“Our public rental homes house about 30 per cent of the city’s population. It is important to create a green living environment and have a greener housebuilding process,” said Ada Fung Yin-suen, deputy director of housing.

The cement industry accounts for 5 per cent of global carbon dioxide emissions.

The slag will come from two suppliers in Guangdong and costs 5 per cent less than cement.

The initiative will help save HK$600,000, according to Fung.

The authority will use slag in building public rental housing estates in Anderson Road, East Kowloon, and Hung Shui Kiu, Yuen Long.

The slag was used in infrastructure projects such as the Tsing Ma Bridge, but it is new to residential construction in the city.

Joseph Mak Yiu-wing, chief structural engineer of the Housing Department, said he hoped private developers would follow suit.

Separately, the department has completed a carbon audit exercise for 12 future projects in Kai Tak, Sheung Shui, Ngau Tau Kok, Sha Tin and Yuen Long.

The audit identified room for lowering carbon emissions by installing lighting systems powered by wind and solar power, among other measures.

Exclusive: Hong Kong probes $2.5 million payment in Kwok case: source

Exclusive: Hong Kong probes $2.5 million payment in Kwok case: source

Description: Former Hong Kong Chief Secretary Rafael Hui (L) leaves the Independent Commission Against Corruption (ICAC) headquarters in Hong Kong April 10, 2012. REUTERS/Stringer

Former Hong Kong Chief Secretary Rafael Hui (L) leaves the Independent Commission Against Corruption (ICAC) headquarters in Hong Kong April 10, 2012.

Credit: Reuters/Stringer

By David Lague

HONG KONG | Tue Apr 24, 2012 8:04am EDT

HONG KONG (Reuters) – Hong Kong’s anti-graft agency is looking into payments totaling more than U.S. $2.5 million to a former top public servant as part of the city’s corruption investigation involving two billionaire brothers who run Asia’s largest property developer.

According to a source with knowledge of the investigation, the Independent Commission Against Corruption (ICAC) is investigating payments to Hong Kong’s former chief secretary, Rafael Hui. The payments are linked to Sun Hung Kai Properties (0016.HK), the powerful conglomerate run by Raymond and Thomas Kwok.

Hui and the Kwok brothers were arrested on suspicion of corruption on March 29 and released on bail without charges being filed. The three men, friends since childhood through Macau family connections, have been ordered to report back to ICAC headquarters later next month, when they are expected to extend their bail agreement, the source said.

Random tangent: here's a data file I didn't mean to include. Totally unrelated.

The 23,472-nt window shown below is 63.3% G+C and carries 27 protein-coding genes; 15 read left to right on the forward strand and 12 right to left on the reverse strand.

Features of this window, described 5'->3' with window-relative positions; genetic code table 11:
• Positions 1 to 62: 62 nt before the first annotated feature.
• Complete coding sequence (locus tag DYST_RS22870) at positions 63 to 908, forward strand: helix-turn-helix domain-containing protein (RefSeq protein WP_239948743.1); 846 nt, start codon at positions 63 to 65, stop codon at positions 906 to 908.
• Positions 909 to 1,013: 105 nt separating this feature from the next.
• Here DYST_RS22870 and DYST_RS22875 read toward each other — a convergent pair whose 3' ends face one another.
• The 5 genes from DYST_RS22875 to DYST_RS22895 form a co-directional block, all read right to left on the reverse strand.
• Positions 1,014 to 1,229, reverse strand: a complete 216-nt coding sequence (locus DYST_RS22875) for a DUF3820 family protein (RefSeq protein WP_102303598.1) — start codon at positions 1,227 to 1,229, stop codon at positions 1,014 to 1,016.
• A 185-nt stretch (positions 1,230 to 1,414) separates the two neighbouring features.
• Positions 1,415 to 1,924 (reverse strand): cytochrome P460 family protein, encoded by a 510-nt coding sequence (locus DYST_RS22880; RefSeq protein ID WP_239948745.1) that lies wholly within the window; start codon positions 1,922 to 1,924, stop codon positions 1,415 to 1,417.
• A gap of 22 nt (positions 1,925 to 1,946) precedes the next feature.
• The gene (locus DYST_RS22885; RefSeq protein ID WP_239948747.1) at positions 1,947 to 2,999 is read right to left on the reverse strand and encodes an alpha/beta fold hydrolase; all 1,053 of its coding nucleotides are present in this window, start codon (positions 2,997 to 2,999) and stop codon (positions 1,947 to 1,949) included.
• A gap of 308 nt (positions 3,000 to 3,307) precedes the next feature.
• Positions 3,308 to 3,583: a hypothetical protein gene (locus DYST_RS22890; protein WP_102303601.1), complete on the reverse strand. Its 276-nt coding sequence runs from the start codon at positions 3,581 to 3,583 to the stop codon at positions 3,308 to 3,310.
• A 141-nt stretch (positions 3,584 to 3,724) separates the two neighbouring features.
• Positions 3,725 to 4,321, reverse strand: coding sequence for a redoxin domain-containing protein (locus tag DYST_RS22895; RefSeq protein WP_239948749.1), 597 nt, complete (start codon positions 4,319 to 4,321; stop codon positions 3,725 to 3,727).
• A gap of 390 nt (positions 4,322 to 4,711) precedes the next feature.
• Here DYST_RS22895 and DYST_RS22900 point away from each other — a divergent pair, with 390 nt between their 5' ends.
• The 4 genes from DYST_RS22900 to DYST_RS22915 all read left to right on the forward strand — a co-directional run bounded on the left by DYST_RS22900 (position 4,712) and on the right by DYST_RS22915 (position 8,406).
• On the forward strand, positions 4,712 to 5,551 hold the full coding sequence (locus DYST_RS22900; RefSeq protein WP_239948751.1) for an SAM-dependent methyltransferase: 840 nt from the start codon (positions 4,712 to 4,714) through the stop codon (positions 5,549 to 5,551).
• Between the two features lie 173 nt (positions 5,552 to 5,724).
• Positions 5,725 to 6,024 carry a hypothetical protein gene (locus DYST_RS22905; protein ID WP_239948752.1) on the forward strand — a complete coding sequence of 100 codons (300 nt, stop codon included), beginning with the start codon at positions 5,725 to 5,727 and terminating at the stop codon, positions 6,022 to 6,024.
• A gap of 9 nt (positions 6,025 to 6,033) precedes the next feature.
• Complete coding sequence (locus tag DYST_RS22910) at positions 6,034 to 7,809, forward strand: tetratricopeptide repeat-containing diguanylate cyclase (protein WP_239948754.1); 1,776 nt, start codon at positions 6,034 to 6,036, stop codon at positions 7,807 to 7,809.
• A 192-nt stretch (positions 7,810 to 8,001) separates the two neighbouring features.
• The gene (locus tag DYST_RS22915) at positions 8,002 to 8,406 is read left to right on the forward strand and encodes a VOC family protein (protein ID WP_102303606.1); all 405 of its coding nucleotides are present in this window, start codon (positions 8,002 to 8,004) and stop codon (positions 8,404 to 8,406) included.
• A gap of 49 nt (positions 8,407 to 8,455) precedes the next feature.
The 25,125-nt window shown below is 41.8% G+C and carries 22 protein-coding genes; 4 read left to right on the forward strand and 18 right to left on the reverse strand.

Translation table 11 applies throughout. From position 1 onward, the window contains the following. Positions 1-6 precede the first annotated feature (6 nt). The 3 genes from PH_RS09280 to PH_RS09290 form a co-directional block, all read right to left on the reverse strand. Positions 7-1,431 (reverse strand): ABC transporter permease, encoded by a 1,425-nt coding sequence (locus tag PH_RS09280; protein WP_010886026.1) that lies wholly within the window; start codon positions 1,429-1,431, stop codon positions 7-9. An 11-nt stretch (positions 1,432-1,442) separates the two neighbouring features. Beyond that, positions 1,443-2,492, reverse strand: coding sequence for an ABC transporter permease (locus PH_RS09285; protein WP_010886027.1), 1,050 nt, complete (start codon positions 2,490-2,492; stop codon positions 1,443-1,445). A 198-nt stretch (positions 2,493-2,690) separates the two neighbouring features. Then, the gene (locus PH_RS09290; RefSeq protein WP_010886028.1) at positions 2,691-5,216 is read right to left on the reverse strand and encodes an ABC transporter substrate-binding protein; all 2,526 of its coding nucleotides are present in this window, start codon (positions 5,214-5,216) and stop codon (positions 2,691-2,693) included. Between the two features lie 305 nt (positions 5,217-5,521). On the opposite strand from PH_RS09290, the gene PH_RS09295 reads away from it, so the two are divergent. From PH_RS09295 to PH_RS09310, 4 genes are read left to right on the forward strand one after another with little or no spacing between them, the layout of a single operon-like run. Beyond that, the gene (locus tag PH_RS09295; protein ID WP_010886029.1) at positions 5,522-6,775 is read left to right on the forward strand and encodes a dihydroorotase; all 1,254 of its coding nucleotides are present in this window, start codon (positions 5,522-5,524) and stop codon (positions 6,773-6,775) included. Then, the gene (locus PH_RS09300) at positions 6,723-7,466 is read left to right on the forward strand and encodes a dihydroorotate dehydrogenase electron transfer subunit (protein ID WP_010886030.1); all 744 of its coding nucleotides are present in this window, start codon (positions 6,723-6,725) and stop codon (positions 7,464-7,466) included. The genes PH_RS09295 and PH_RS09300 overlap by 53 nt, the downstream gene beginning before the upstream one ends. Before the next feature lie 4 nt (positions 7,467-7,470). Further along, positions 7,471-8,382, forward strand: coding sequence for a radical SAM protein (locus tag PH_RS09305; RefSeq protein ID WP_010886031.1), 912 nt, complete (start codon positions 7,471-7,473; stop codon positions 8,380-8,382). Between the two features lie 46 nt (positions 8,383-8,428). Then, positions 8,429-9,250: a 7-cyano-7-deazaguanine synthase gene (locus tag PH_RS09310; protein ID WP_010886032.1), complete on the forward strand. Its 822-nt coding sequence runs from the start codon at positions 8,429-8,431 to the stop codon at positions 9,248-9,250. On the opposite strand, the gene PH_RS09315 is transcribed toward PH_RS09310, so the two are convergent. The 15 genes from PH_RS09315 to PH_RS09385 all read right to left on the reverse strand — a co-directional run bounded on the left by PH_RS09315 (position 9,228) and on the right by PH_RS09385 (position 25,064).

Details of the investigation have not been disclosed. The payments cited by the Reuters source reveal for the first time precise information on Hui’s role in the investigation of the Kwoks, who rank among Asia’s richest families.

It is not clear whether the payments came from Sun Hung Kai Properties, one of its subsidiaries, or from the Kwok brothers themselves. Details on what else the ICAC is investigating are also unclear.

The Kwok brothers have denied any wrongdoing. The ICAC declined to comment while the investigation continues. Sun Hung Kai also declined to comment.

Several attempts at reaching Hui, including calls to former associates, were unsuccessful.

The ICAC arrested Sun Hung Kai Properties Executive Director Thomas Chan and four other people who are yet to be identified in March as part of the same investigation into allegations of bribery and misconduct in public office. They were also released on bail.

The arrests sent a shock through Hong Kong’s business community, a small, close-knit group of tycoon-led families that control much of the city’s business operations and hold heavy political influence. The case is the biggest investigation the ICAC has undertaken since its formation in 1974.

According to the source, Hui received a series of payments before and after his time in office worth more than $2.5 million. These payments are among several key transactions that are part of the investigation, the source said.


For Hui, 64, the ICAC probe threatens to tarnish a public service career in which he rose to become the deputy to Hong Kong’s outgoing chief executive, Donald Tsang.

Hui stood down as chief secretary in 2007 at the end of Tsang’s first term. He then spent two years on the Executive Council, an advisory body to the chief executive.